The racing conditions that Andy describes involves keeping the engine under high load for 15-20 minutes with the tacho reading between 2500rpm and 4500rpm. On hot race days, the coolant temperature has been up to 125°C.

“Our current engine is one that we reconditioned with new bearings and rings and it has done 16 races including the Birkett Relay race at Silverstone – a full one-hour stint using just 70 litres of fuel,” Andy continues. Compared to AR’s petrol V8-engined S-Type race car, this would have consumed over 200 litres of fuel at the same event.

So this XJ seems to have the correct ingredients for being a keeper, but that’s only half the story. What really makes it extra special is its history. “The VIN is H17341, so it’s quite a lot earlier than the official first models of the X358 at H18680,” says Andy. Jaguar’s online search of the vehicle reveals it’s listed as a pre-production vehicle and Daniel at AR found a press photo of the exact vehicle.

Being the X358 generation of the XJ, this was a facelift evolution of the X350, which formed a greater milestone in the history of the model, having as mentioned, an aluminium body instead of steel. The updates for the X358 included redesigned bumpers, along with a new front grille, door mirrors with side repeaters and front wings with new vents. Inside, the front seats were redesigned and the aforementioned cooling system was incorporated.

Auto Reserve has since put this XJ up for sale with a price tag of £8000. They’re hardly a typical car sales outlet, making more money from stripping Jaguars and selling the parts, but this one is clearly too good to take apart. The burning question is whether this XJ is worth the gamble as a future investment.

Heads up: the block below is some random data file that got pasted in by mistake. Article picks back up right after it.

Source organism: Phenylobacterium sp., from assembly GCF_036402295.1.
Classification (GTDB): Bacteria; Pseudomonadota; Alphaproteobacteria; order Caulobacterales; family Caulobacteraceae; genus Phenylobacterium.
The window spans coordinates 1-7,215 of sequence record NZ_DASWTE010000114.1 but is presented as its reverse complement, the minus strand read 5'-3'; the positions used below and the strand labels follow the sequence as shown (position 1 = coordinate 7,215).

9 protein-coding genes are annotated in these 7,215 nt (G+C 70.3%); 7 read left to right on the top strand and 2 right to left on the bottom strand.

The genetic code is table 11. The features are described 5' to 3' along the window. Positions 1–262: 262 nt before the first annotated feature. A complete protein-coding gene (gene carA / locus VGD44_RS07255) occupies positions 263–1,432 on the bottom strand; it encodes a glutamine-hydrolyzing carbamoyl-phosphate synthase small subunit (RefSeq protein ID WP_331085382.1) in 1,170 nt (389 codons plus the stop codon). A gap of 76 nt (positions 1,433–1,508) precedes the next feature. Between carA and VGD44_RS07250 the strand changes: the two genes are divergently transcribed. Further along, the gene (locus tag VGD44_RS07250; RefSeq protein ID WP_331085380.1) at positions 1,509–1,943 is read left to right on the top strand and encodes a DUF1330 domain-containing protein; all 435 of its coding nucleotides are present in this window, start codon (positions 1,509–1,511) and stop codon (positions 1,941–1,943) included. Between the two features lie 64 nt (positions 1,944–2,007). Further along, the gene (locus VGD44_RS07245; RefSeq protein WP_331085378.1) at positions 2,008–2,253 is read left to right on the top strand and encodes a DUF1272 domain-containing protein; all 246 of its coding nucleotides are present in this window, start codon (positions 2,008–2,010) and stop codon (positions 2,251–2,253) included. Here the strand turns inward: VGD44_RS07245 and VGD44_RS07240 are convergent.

To answer this, you have to look at the cost and effort required to keep it in top condition to ensure its future value is sufficient to warrant this. Had I bought a Series II XJ back in the mid-Eighties and dry-stored it for almost 40 years, would I have made a profit? Well, to keep it preserved, I would have had to service the vehicle annually (including changing the coolant and brake fluid every two years), have it MoT-tested and replace perishables such as tyres and wipers. Add in the cost of insurance and storage and let’s assume that annual costs were a conservative £500 per year in today’s money, which means that after 40 years, I would have spent the equivalent of £20,000.

Despite a Series II selling for the same amount, I have only broken even and would have been better off putting the few hundred quid that it would have cost into a savings account.

The same argument can be applied to this newer X358. Put your money in an ISA for example, is the best advice, but if you want a taste of luxury motoring for the price of a well worn Ford Fiesta, and create the memories that will go with it, then perhaps there’s a happy medium here. Use it, look after it and you may just break even.

Thanks to Auto Reserve 0115 837 2707 autoreservejaguar.com

2.7-litre TDV6 was recently installed.

ABOVE: Rear seat passengers are treated to almost five inches of extra legroom in the LWB model, plus adjustable seats.

BELOW: Rear door blinds roll inside the doors.

ABOVE: Front seats were revised for the X358 and include a cooling system.

RIGHT AND BELOW: DVD screens mounted in the backs of the front seat headrests are controlled via a panel in the centre armrest.